Individual countries have been criticized for not playing a leadership role. In April 2012, the four originally affected countries—Uganda, the DRC, the CAR and South Sudan—committed to a regional task force of 5,000 troops, authorized under the African Union Regional Cooperation Initiative. But the UN report notes that only half of those troops have been committed, and deployment has been delayed by disagreement over standard operating procedures between the troop-contributing countries. The AU Commission was due to convene to address this last week, but there still has been no agreement. And a December 2012 report of the Secretary-General included evidence of LRA activities in the disputed border region between South Sudan and Sudan, adding another country to the current list of LRA-affected countries.

One challenge is that these “allies” are wary of each other, distrustful of historic support for each other’s rebel groups, and preoccupied with battling groups inside their own national boundaries. The operations of the M23 group in the DRC and the Seleka rebel alliance in the CAR have meant that once again, the LRA can enjoy relative peace while the regional governments battle the crocodiles closer to their national canoes.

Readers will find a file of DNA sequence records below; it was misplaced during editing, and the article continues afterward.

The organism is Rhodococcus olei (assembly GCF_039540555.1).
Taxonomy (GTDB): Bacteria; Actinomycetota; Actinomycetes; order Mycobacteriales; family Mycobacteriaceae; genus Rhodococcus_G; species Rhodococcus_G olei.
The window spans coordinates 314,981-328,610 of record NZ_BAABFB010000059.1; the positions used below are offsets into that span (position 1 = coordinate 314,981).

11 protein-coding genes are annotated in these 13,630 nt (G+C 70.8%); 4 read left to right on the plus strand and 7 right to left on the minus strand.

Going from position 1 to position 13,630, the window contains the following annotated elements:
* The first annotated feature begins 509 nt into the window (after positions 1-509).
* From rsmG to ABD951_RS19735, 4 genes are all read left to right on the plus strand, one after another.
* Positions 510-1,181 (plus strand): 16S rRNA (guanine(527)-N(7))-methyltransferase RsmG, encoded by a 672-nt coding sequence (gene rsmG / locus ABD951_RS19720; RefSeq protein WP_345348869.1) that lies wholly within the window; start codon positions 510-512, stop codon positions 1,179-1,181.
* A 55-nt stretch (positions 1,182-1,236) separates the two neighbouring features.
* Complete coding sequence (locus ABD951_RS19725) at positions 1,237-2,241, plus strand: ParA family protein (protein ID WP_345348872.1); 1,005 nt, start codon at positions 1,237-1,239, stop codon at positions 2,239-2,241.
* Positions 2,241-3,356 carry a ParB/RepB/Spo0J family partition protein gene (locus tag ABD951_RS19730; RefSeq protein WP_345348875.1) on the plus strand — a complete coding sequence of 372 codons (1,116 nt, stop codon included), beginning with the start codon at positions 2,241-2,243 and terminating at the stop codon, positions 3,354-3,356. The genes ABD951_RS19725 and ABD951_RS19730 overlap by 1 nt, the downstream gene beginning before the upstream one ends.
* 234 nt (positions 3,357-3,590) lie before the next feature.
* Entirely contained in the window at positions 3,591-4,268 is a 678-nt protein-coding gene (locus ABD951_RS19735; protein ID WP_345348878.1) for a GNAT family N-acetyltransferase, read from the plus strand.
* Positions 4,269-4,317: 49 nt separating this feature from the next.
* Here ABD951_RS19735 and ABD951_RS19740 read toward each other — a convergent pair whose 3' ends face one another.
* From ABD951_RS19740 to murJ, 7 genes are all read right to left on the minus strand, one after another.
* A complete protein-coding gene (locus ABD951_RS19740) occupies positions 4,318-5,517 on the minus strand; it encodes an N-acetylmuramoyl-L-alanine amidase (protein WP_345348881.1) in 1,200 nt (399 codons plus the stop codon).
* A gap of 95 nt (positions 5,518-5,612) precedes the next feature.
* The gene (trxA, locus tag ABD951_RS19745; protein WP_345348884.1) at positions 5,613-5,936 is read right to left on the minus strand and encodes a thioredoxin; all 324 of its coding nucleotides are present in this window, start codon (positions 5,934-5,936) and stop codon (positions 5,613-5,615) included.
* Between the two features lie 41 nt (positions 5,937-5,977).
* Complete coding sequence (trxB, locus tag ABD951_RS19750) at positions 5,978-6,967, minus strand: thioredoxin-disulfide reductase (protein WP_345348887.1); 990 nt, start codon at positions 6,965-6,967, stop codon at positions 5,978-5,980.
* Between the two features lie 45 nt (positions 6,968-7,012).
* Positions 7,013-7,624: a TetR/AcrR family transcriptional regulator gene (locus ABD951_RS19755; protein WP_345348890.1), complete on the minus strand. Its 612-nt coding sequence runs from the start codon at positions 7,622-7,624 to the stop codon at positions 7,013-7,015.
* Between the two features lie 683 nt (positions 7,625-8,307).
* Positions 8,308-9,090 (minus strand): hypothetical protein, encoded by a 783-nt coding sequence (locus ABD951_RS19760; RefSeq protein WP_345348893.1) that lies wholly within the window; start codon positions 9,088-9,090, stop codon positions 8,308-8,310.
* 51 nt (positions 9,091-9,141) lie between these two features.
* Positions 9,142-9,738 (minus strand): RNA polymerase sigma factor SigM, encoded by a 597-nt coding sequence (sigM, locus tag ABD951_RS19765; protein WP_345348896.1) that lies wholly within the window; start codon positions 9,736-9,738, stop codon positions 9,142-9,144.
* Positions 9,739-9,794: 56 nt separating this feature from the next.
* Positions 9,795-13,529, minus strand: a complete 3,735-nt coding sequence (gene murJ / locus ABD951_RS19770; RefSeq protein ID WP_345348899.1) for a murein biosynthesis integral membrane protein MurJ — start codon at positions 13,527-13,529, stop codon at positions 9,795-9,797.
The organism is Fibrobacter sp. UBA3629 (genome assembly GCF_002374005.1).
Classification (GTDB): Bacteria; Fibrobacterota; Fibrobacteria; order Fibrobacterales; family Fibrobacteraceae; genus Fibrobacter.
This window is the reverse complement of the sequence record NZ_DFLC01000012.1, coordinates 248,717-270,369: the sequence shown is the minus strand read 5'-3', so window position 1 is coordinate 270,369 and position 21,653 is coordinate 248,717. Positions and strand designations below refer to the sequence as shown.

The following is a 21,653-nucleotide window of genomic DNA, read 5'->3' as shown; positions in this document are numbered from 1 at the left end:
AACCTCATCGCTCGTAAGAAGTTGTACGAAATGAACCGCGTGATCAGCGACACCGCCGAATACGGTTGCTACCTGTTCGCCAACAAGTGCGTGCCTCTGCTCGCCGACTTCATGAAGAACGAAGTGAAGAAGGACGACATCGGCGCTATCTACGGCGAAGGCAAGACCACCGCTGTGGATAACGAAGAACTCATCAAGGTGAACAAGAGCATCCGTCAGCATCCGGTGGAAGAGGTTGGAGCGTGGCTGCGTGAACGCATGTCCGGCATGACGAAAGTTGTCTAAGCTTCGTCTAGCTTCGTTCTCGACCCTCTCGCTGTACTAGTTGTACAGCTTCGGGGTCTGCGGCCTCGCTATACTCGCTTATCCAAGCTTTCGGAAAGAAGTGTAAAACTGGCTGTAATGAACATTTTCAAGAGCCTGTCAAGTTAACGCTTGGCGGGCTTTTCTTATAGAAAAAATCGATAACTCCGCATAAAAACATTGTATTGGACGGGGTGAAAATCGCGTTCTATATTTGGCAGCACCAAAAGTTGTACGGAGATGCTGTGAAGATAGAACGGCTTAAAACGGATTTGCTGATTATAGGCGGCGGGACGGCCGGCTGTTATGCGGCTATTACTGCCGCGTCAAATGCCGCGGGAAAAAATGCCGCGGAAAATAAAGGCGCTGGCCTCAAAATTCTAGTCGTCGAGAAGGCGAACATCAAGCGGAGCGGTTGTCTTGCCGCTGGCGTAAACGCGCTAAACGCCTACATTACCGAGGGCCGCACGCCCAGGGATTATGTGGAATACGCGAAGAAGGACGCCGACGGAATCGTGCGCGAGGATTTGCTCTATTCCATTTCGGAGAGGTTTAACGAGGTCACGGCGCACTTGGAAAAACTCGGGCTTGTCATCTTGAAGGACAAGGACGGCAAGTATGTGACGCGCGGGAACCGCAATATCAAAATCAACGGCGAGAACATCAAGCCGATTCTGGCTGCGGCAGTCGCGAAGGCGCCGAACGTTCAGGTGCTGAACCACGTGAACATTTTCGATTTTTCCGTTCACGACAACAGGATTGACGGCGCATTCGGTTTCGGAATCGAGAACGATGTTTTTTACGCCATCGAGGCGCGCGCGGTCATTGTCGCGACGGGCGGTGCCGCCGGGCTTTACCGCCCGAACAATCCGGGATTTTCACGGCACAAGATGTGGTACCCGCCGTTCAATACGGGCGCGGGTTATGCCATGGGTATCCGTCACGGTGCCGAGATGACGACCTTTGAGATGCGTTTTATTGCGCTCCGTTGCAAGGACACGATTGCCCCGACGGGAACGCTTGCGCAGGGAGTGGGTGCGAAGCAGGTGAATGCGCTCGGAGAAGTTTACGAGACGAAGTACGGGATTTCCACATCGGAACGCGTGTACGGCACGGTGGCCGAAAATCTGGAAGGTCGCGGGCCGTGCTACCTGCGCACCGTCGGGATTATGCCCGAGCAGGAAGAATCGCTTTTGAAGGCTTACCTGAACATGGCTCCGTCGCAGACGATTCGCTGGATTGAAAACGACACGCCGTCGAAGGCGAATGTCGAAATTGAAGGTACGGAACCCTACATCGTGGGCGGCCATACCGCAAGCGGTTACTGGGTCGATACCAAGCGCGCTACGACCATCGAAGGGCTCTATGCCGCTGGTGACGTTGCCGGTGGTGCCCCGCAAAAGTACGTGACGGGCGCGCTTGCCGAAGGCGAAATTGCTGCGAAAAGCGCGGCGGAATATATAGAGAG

In July 2012, a UN strategy was endorsed in cooperation with the AU that called on international donors to bridge the funding gap and address a number of issues hampering implementation of the AU initiative. The strategy emphasized the need for cooperation between the governments of LRA-affected areas and between international donors in support of their task.